Should We Be At School?

Anna Carollo, Digital Editor

The following is an editorial by a student. She is expressing her opinion, which does not necessarily reflect that of The Voice nor St. Joseph’s Academy.


Among all people globally, a current controversy exists: Should students be allowed to go to school physically while the world still manages a global pandemic? Some common questions among these people include: is being in school physically worth the increased possibility of getting COVID-19? How many rules will be enforced to guarantee safety? Will risking student safety ensure that each student will be getting the most out of their education while being physically present in school? The number of questions and concerns truly are endless regarding COVID-19, and while worry is definitely reasonable and allowed, life at some point must return to normal beginning with education.

To begin, getting over a crisis such as a global pandemic, consists of slowly normalizing daily life again. A key element to normalization is attending school. Students are used to attending school five days a week for seven hours a day. By having such a large portion of their lives simply taken away, students have to maintain their education while already quickly adjusting and adapting to family and extracurricular changes at this time. While COVID-19 is by no means cured and non-problematic, dramatic advances have been made and precautionary measures have also been taken in order to lower the risk of contracting the virus. These include: social distancing, the use of masks, daily temperature checks, and frequent cleaning of desks and chairs. In addition, the number of students in the school building at one time is limited. The amount of thought, consideration, preparation, and precautionary measures that teachers and administrators have taken in regards to student safety demonstrates the necessity of physical presence at school in order to receive the best education possible.

“I have absolutely no worries regarding the spread of COVID-19 at school considering the strict policies every single individual has to follow here every day,” emphasizes senior Grace Kertz.

Second, in terms of getting the most out of an education, physical presence in school is especially vital for interactive course learning. For example, the engineering class at St. Joe is almost entirely hands-on learning. While distance is maintained between students and the teacher, the entire purpose of that class is building or experimenting with supplies and materials. True engagement and critical thinking for the engineering class is almost impossible to do at home and the level of difficulty is much greater.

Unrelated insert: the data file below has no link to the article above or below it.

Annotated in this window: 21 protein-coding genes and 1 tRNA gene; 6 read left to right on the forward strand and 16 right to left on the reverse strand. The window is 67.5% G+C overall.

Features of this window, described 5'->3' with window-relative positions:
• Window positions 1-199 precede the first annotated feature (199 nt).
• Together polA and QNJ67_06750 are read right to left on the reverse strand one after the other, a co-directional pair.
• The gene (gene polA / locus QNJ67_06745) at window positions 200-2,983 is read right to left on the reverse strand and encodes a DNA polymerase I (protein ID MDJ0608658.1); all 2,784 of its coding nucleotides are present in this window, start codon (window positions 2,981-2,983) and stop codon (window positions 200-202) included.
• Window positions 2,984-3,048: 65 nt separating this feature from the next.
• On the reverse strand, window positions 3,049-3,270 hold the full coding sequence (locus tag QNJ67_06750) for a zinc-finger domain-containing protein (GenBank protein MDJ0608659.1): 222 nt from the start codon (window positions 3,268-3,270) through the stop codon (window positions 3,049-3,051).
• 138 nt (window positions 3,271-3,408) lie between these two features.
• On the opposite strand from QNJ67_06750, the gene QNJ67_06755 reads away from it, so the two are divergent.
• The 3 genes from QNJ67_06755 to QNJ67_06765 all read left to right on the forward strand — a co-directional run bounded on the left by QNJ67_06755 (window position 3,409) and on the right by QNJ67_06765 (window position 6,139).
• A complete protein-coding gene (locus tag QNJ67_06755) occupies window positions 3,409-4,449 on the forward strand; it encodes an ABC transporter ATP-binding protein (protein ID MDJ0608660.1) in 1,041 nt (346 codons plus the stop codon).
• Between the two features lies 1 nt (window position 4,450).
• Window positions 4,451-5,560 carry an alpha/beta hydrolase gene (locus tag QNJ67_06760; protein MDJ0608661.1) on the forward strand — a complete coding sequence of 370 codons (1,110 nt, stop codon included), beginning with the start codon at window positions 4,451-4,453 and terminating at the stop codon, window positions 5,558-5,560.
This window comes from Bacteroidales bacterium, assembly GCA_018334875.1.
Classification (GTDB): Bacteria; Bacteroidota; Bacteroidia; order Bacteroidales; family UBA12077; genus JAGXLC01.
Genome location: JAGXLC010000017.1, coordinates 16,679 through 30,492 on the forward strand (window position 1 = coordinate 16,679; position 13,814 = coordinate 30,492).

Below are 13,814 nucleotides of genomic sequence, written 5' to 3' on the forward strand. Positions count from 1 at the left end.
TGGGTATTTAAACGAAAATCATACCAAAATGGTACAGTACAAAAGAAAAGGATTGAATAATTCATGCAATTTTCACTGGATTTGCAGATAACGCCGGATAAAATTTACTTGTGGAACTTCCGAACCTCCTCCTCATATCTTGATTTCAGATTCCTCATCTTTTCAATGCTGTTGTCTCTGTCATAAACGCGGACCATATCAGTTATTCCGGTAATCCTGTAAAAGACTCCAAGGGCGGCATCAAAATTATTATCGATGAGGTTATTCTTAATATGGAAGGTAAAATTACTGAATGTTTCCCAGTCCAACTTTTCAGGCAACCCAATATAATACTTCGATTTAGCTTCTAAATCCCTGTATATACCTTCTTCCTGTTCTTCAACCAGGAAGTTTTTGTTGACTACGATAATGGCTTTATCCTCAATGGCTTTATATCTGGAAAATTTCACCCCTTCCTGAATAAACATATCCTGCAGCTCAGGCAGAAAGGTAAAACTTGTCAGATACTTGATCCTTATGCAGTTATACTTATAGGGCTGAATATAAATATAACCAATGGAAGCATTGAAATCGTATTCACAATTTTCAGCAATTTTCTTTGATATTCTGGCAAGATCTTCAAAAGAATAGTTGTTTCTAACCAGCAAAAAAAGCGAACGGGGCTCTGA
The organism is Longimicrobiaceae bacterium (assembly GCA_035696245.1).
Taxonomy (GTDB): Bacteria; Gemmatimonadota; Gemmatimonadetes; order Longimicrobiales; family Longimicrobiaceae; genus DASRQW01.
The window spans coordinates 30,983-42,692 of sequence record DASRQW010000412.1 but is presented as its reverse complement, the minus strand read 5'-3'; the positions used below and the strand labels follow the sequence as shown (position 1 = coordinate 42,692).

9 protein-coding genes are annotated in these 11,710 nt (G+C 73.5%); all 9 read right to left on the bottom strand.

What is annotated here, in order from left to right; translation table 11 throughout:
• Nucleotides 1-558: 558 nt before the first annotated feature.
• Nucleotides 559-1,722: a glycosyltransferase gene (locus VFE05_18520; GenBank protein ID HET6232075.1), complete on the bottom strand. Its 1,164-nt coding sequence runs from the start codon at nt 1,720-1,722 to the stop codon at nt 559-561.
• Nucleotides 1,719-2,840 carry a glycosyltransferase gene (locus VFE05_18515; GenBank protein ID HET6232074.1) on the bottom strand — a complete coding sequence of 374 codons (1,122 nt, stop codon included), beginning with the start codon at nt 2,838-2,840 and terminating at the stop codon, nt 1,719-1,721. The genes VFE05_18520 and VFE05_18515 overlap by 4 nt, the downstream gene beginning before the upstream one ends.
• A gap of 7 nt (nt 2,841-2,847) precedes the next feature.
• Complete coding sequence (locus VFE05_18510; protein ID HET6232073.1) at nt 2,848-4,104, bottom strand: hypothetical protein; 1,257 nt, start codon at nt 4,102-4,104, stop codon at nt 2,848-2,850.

From a student perspective, senior Emma Garamella remarked, “A school acts as a better learning environment because once I enter the classroom, the surroundings give me a focussed approach to my studies and education.”

 This clearly reflects how being in the school building truly can impact how much a student gets out of an education, and it also seems to bring about a more challenging and competitive environment rather than being at home alone. 

“While I really dislike wearing a mask and having to sit six feet away from my friends, I really want to be in school and experience my senior year at St. Joe, even if it may be slightly different,” Emma said.

On the other hand, some hesitation does arise about physical presence at school. Some may say that due to an increase in cases throughout the region, it is not wise to be in school.

However, with the steadfastness of St Joe’s policies and safety terms, students and faculty should be safe according to national recommendations. So, what does the St. Joe community need to focus on staying safe? We need to focus on our actions outside of our school walls, so that we do not unintentionally expose ourselves as well as others while we are on campus. Therefore, being in school while following the guidelines are believed to be adequate regulations for safety in order to continue to give students a solid education that will help prepare them for their future. Due to these reasons, I firmly believe we should be at school because the safety regulations and policies are strict enough to assure safety within the school building. 

St. Joe students staying socially distant while in class. (Anna Carollo)